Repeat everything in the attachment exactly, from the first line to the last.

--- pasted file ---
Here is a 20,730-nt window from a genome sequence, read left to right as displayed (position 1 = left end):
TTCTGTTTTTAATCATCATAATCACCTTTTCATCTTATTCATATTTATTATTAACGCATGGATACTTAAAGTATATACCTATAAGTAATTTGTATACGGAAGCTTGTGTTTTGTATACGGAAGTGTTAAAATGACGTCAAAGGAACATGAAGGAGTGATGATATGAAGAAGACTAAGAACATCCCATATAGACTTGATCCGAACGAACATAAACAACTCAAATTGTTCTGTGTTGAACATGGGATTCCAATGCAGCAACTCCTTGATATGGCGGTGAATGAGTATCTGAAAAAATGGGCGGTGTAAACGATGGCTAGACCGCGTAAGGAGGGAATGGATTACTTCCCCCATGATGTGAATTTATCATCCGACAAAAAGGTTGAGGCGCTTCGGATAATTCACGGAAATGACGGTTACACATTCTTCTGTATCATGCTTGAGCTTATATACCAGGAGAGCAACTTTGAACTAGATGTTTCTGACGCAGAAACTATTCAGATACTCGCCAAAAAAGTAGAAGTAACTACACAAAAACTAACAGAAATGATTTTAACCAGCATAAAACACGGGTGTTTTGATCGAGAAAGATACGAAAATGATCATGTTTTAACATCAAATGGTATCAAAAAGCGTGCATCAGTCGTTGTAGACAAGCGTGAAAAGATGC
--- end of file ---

Here is a 20,730-nt window from a genome sequence, read left to right as displayed (position 1 = left end):
TTCTGTTTTTAATCATCATAATCACCTTTTCATCTTATTCATATTTATTATTAACGCATGGATACTTAAAGTATATACCTATAAGTAATTTGTATACGGAAGCTTGTGTTTTGTATACGGAAGTGTTAAAATGACGTCAAAGGAACATGAAGGAGTGATGATATGAAGAAGACTAAGAACATCCCATATAGACTTGATCCGAACGAACATAAACAACTCAAATTGTTCTGTGTTGAACATGGGATTCCAATGCAGCAACTCCTTGATATGGCGGTGAATGAGTATCTGAAAAAATGGGCGGTGTAAACGATGGCTAGACCGCGTAAGGAGGGAATGGATTACTTCCCCCATGATGTGAATTTATCATCCGACAAAAAGGTTGAGGCGCTTCGGATAATTCACGGAAATGACGGTTACACATTCTTCTGTATCATGCTTGAGCTTATATACCAGGAGAGCAACTTTGAACTAGATGTTTCTGACGCAGAAACTATTCAGATACTCGCCAAAAAAGTAGAAGTAACTACACAAAAACTAACAGAAATGATTTTAACCAGCATAAAACACGGGTGTTTTGATCGAGAAAGATACGAAAATGATCATGTTTTAACATCAAATGGTATCAAAAAGCGTGCATCAGTCGTTGTAGACAAGCGTGAAAAGATGC